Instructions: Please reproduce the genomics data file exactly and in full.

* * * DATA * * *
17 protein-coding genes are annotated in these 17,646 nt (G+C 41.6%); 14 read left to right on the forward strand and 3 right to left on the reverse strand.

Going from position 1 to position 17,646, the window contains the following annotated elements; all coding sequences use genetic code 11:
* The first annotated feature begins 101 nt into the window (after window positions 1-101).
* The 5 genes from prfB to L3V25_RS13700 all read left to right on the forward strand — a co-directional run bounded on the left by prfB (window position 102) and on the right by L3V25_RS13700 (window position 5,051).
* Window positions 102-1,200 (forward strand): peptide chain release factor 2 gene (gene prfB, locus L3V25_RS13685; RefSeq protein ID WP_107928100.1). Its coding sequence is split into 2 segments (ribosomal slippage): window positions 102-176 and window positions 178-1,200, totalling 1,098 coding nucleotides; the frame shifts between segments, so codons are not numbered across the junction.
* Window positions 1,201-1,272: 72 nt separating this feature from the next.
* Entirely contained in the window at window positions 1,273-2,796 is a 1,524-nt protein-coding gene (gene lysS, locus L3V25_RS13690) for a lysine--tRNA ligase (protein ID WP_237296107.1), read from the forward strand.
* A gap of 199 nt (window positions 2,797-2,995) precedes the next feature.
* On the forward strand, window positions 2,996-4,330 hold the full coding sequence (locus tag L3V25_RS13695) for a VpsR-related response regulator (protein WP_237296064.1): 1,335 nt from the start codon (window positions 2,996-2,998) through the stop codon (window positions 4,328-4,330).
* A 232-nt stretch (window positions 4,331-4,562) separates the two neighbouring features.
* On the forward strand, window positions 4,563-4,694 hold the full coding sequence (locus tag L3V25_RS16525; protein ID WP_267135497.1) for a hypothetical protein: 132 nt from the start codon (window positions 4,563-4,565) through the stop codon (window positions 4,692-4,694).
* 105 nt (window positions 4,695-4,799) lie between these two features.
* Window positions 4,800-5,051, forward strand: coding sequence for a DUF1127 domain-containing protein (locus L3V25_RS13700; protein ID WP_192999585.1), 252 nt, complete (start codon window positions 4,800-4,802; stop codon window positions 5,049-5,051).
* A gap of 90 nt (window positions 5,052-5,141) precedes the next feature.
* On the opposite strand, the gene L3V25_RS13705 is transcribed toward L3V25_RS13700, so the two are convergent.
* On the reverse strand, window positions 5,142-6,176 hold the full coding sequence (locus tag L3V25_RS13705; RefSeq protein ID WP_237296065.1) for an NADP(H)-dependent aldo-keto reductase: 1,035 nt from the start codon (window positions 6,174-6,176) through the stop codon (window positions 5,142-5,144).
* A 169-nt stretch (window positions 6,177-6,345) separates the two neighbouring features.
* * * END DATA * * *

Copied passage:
17 protein-coding genes are annotated in these 17,646 nt (G+C 41.6%); 14 read left to right on the forward strand and 3 right to left on the reverse strand.

Going from position 1 to position 17,646, the window contains the following annotated elements; all coding sequences use genetic code 11:
* The first annotated feature begins 101 nt into the window (after window positions 1-101).
* The 5 genes from prfB to L3V25_RS13700 all read left to right on the forward strand — a co-directional run bounded on the left by prfB (window position 102) and on the right by L3V25_RS13700 (window position 5,051).
* Window positions 102-1,200 (forward strand): peptide chain release factor 2 gene (gene prfB, locus L3V25_RS13685; RefSeq protein ID WP_107928100.1). Its coding sequence is split into 2 segments (ribosomal slippage): window positions 102-176 and window positions 178-1,200, totalling 1,098 coding nucleotides; the frame shifts between segments, so codons are not numbered across the junction.
* Window positions 1,201-1,272: 72 nt separating this feature from the next.
* Entirely contained in the window at window positions 1,273-2,796 is a 1,524-nt protein-coding gene (gene lysS, locus L3V25_RS13690) for a lysine--tRNA ligase (protein ID WP_237296107.1), read from the forward strand.
* A gap of 199 nt (window positions 2,797-2,995) precedes the next feature.
* On the forward strand, window positions 2,996-4,330 hold the full coding sequence (locus tag L3V25_RS13695) for a VpsR-related response regulator (protein WP_237296064.1): 1,335 nt from the start codon (window positions 2,996-2,998) through the stop codon (window positions 4,328-4,330).
* A 232-nt stretch (window positions 4,331-4,562) separates the two neighbouring features.
* On the forward strand, window positions 4,563-4,694 hold the full coding sequence (locus tag L3V25_RS16525; protein ID WP_267135497.1) for a hypothetical protein: 132 nt from the start codon (window positions 4,563-4,565) through the stop codon (window positions 4,692-4,694).
* 105 nt (window positions 4,695-4,799) lie between these two features.
* Window positions 4,800-5,051, forward strand: coding sequence for a DUF1127 domain-containing protein (locus L3V25_RS13700; protein ID WP_192999585.1), 252 nt, complete (start codon window positions 4,800-4,802; stop codon window positions 5,049-5,051).
* A gap of 90 nt (window positions 5,052-5,141) precedes the next feature.
* On the opposite strand, the gene L3V25_RS13705 is transcribed toward L3V25_RS13700, so the two are convergent.
* On the reverse strand, window positions 5,142-6,176 hold the full coding sequence (locus tag L3V25_RS13705; RefSeq protein ID WP_237296065.1) for an NADP(H)-dependent aldo-keto reductase: 1,035 nt from the start codon (window positions 6,174-6,176) through the stop codon (window positions 5,142-5,144).
* A 169-nt stretch (window positions 6,177-6,345) separates the two neighbouring features.